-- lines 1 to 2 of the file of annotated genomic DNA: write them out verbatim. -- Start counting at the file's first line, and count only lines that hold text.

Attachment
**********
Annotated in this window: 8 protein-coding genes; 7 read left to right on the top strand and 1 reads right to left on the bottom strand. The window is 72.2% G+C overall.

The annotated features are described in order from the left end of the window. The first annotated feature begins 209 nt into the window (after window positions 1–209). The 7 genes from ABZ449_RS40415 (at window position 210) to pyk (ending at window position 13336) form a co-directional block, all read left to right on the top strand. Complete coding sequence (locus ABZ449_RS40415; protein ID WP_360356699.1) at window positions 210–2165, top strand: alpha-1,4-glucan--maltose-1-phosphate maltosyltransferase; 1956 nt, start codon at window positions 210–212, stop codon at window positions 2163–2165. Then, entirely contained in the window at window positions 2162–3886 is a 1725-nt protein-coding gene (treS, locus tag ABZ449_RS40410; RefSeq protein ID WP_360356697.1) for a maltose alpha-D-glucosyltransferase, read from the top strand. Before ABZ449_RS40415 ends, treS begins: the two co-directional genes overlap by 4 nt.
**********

Annotated in this window: 8 protein-coding genes; 7 read left to right on the top strand and 1 reads right to left on the bottom strand. The window is 72.2% G+C overall.

The annotated features are described in order from the left end of the window. The first annotated feature begins 209 nt into the window (after window positions 1–209). The 7 genes from ABZ449_RS40415 (at window position 210) to pyk (ending at window position 13336) form a co-directional block, all read left to right on the top strand. Complete coding sequence (locus ABZ449_RS40415; protein ID WP_360356699.1) at window positions 210–2165, top strand: alpha-1,4-glucan--maltose-1-phosphate maltosyltransferase; 1956 nt, start codon at window positions 210–212, stop codon at window positions 2163–2165. Then, entirely contained in the window at window positions 2162–3886 is a 1725-nt protein-coding gene (treS, locus tag ABZ449_RS40410; RefSeq protein ID WP_360356697.1) for a maltose alpha-D-glucosyltransferase, read from the top strand. Before ABZ449_RS40415 ends, treS begins: the two co-directional genes overlap by 4 nt.